A useful connection, but she stuck her neck out to be a rebel, she definitely proves herself capable regardless of her parentage.And Leia being a member of the rebellion is implied to have been made possible because of her dad. Bail helps the Rebellion, Leia helps Bail, plans transmitted to Tantive V, cue start of Ep. 4.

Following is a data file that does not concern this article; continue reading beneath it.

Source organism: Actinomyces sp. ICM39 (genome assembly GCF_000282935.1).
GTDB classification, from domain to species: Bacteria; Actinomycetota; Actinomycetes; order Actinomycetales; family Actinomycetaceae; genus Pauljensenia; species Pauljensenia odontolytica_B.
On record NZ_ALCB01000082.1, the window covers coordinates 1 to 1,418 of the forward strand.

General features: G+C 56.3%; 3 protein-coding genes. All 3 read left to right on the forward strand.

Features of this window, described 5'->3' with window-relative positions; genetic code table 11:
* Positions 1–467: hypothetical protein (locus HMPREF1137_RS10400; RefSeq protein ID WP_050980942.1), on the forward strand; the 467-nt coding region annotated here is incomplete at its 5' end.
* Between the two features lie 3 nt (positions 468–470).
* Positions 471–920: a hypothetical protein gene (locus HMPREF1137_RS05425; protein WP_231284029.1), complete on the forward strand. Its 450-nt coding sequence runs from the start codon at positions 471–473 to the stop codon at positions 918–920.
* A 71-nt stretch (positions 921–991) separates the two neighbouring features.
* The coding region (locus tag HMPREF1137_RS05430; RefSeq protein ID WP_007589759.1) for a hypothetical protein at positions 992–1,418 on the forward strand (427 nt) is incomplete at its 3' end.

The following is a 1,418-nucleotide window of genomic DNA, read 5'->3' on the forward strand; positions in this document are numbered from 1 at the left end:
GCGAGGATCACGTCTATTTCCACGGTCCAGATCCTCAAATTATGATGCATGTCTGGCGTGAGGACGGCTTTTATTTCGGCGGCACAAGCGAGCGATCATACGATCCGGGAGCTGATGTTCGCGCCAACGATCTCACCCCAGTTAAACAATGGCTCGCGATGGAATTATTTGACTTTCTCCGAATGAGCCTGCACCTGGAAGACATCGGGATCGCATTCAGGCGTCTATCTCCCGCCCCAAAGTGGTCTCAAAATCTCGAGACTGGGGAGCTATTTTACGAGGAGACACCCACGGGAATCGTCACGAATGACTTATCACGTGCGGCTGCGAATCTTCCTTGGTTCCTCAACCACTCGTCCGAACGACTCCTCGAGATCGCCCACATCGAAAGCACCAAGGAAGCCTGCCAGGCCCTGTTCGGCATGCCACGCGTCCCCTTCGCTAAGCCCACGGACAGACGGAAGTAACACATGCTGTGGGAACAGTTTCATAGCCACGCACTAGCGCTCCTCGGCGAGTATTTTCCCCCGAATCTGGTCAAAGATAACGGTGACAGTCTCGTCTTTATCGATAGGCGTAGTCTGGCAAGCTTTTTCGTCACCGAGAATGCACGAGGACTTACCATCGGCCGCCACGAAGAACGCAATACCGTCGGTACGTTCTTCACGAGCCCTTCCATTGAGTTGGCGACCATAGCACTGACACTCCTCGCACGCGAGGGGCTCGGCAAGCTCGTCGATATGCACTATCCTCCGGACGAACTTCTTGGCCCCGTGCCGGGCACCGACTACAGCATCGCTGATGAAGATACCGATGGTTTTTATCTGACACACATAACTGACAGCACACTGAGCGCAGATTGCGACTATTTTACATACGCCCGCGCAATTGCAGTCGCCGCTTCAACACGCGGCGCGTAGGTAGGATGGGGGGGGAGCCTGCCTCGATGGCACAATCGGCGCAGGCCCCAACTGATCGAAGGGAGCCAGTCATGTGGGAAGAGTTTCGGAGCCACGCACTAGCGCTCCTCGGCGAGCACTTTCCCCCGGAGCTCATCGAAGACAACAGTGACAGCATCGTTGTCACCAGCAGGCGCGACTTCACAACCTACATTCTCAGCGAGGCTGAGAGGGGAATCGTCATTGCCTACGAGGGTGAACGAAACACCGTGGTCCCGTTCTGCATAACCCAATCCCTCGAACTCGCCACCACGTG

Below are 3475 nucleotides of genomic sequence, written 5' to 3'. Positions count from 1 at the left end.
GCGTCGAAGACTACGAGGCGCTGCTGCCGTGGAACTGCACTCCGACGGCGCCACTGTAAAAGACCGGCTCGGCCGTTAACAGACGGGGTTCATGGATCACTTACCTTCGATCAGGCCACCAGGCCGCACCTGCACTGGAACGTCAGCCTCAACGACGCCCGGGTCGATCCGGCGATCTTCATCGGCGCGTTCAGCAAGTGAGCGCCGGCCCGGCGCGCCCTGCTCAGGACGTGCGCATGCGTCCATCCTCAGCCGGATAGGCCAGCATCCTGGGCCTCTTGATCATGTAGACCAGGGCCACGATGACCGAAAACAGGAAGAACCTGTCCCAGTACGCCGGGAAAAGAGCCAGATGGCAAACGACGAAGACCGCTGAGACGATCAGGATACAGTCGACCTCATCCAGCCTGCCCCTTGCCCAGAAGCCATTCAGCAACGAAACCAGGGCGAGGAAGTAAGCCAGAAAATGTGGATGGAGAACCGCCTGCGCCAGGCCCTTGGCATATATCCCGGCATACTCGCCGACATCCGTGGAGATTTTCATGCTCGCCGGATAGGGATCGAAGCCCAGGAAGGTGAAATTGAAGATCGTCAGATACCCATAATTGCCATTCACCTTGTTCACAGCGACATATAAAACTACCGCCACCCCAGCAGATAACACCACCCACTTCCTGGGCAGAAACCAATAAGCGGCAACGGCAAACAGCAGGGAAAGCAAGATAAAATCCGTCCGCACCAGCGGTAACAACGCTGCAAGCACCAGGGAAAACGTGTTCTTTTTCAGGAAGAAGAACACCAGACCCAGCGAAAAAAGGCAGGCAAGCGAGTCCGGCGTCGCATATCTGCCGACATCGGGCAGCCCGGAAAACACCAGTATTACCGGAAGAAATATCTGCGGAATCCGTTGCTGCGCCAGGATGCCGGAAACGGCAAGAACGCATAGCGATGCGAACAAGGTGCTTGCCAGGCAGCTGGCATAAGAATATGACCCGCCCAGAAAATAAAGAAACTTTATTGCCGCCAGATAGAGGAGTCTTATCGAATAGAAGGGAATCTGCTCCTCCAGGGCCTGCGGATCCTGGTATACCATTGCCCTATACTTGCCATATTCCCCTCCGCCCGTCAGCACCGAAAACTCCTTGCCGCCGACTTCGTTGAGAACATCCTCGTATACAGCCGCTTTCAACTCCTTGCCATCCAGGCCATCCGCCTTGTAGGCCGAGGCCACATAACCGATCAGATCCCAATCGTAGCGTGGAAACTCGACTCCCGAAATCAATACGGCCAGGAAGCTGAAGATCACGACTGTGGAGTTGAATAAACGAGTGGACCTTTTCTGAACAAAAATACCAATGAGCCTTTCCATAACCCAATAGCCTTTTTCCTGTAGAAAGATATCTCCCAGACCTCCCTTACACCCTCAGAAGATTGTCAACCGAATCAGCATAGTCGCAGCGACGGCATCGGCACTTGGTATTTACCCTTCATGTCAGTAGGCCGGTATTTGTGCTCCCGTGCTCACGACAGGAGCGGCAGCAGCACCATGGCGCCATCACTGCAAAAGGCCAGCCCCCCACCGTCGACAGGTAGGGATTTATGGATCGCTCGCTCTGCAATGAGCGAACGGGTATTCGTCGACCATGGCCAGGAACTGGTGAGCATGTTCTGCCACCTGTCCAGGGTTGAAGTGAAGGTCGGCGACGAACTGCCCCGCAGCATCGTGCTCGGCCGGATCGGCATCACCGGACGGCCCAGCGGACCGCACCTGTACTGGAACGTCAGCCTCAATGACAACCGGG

It was left open and her having strong lineage is definitely a possibility (and let's avoid talking about how absurdly strong she is compared to a trained warrior), but all that was teased is that her parents may or may not be alive.Okay, fan-crafting isn't part of the movie, I'll give you that. But TFA never resolves the parent thing. The last we hear of them is Maz telling Rey "in your heart, you know they're not coming back." However, Ben says (paraphrased) "Han would have been a poor father" [for Rey]; acknowledging the bond that's formed between them. Even if TFA isn't in of itself suggesting that Rey is of special linneage, it never closes the lid on the issue either. Rey is never shown to come to terms with it. And also, this J.J. "Mystery Box" Abrams. I highly suspect that the parents were left ambiguous for the trilogy to follow up on. And even if he didn't, Rey is insanely powerful, able to best a Skywalker in lightsaber combat. Suspecting she's from some Jedi line is pretty reasonable fancrafting, even if we accept that the film isn't pushing for it.You had me until you got to fan theory crafting. That's by definition not something in the movie. TFA made absolutely no buildup to her parents being somebodies, some fans did. To the rest of us who didn't, and just assumed she was like literally everybody else in the galaxy except for Luke and Anakin, it came out of nowhere. Because we were paying attention to the narrative instead of assuming the film makers were catering to us.